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SIM & storage
Determining how much storage you'll need before buying a SIM depends on several factors. Two key ones are how many devices will be reporting into the SIM, and your company's data retention policies.
|Agent vs. agentless approaches|
by Joel Snyder
Although Windows has a common logging system for applications, getting log entries to a SIM isn't a natural operation. To export log information, you need to either give the SIM sufficient credentials to pull the logs using existing Windows APIs, or add an agent that pushes logs off the Windows systems to the SIM.
For some network managers, the "pull" method -- often called agentless -- has a huge benefit that overrides any defect: you don't have to install software on the system from which you want to gather logs. However, with pull strategies, log information is generally limited to the Windows Event Log. Moreover, giving the SIM sufficient credentials to gather logs can be disconcerting.
With an agent you install, the SIM is up-to-date and--depending on the smarts in the agent--may have access to a greater variety of performance and security information than just the Event Log. Some vendors write their own agents while others have chosen to use syslog as the protocol of choice, suggesting an agent that simply translates Windows Event Log entries to syslog events.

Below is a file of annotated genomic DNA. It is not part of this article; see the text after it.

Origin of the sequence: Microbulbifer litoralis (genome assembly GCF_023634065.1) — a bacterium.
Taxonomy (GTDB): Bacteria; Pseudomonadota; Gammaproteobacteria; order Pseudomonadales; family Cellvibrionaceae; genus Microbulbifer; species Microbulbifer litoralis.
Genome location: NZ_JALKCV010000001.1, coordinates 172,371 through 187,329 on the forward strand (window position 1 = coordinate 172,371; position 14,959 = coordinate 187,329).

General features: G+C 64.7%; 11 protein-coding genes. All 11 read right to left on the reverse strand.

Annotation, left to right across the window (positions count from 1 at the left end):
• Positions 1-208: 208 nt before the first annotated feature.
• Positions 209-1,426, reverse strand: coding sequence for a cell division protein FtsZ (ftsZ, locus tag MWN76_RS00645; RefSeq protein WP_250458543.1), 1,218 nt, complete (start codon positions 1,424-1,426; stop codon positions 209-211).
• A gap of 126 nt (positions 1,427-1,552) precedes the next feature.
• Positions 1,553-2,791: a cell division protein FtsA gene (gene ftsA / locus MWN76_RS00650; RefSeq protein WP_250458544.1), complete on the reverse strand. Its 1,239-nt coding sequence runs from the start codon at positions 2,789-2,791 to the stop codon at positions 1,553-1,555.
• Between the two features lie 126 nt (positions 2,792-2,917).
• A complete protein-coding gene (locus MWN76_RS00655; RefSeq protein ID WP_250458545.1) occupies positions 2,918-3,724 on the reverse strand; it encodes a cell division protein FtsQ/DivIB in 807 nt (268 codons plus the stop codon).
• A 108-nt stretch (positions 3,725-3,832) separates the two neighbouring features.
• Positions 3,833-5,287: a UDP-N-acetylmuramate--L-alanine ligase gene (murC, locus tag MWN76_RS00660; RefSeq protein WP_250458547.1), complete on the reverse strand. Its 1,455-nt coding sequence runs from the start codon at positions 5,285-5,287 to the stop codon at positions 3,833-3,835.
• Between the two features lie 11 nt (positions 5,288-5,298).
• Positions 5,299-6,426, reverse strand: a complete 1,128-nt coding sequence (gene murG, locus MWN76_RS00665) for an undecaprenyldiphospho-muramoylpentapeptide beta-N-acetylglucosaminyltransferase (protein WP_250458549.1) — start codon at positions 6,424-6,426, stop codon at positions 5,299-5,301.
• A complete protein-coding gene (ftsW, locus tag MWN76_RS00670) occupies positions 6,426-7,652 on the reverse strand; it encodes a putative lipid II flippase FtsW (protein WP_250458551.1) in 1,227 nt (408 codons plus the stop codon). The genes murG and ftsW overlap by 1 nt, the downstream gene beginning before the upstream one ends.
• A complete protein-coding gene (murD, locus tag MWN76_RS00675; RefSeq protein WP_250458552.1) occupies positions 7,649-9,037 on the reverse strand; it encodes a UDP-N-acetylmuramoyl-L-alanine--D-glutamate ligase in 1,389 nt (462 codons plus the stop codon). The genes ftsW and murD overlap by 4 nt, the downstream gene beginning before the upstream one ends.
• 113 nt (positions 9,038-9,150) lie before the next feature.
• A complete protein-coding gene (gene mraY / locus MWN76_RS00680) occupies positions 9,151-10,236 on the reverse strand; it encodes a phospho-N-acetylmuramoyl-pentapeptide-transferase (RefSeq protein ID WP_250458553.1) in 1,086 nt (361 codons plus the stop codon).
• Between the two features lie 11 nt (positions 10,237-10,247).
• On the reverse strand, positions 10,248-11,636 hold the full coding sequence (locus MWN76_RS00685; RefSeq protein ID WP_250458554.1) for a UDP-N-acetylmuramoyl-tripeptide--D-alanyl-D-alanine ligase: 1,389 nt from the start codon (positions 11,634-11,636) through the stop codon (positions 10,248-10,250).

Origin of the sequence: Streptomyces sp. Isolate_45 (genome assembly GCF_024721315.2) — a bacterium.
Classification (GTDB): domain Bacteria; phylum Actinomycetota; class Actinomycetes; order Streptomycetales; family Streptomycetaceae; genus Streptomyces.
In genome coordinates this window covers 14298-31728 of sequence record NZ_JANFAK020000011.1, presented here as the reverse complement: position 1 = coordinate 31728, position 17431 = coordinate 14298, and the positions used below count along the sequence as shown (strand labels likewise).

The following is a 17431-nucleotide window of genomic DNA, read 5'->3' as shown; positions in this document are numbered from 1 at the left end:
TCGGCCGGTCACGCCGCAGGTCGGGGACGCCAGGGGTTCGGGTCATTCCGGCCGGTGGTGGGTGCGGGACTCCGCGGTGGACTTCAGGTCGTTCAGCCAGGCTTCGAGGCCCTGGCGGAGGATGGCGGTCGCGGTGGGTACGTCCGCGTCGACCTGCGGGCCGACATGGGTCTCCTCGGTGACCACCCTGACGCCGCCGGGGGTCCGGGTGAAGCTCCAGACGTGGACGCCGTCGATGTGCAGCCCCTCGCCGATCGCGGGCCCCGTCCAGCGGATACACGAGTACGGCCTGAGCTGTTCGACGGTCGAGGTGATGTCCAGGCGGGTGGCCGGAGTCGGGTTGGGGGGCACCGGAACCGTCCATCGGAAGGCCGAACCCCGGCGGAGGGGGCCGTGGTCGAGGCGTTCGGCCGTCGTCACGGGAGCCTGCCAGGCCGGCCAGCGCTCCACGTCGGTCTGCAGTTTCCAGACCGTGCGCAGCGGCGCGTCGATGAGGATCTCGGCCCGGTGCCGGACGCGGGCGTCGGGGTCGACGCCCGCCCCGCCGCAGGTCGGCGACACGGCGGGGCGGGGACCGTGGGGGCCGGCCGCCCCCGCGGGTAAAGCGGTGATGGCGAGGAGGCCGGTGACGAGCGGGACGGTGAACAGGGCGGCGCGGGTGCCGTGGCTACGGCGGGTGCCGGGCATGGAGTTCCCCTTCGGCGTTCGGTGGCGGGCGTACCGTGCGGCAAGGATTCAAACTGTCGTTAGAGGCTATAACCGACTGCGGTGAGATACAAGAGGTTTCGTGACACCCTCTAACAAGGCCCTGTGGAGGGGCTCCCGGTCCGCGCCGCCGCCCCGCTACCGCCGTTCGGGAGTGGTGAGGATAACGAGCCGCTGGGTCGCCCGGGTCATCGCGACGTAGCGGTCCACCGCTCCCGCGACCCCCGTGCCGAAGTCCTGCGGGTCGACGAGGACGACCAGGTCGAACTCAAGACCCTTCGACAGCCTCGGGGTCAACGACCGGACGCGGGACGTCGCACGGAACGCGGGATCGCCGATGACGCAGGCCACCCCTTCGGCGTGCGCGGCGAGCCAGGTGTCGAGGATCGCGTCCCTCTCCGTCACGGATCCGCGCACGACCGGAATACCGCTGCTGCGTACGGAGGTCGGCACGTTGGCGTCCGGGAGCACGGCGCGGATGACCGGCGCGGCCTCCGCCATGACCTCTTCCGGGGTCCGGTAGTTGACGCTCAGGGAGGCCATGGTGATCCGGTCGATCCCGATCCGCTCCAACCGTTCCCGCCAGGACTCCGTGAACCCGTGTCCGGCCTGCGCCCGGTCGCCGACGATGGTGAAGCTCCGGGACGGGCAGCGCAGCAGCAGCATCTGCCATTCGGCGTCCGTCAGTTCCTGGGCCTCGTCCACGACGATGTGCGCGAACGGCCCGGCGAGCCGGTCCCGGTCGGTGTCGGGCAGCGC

Joel Snyder is senior partner at consultancy Opus One and a technical editor of Information Security.
ArcSight found that in many cases, customers underestimated their storage requirements because they ultimately wanted a lot more devices feeding data into the SIM than they originally planned, said Steve Sommer, senior vice president of marketing and business development.
Storage requirements also vary depending on how many days, weeks or months a company wants to retain data, and what they plan to keep.
"Do they want to collect every single event and log, or do some filtering of data that isn't relevant for compliance or security?" Sommer asked. "That can affect the storage by several factors."
Sunil Rath, director of systems engineering at netForensics, estimates that a 500 MB hard drive disk can store roughly 1 million security events. He agreed, however, that storage requirements depend on the client's retention policy and device message volume.
The National Institute of Standards and Technology (NIST) recently released guidance for computer security log management--Draft Special Publication 800-92--which Sommer says should help the industry. The document includes guidelines on managing long-term data storage.
This was first published in September 2006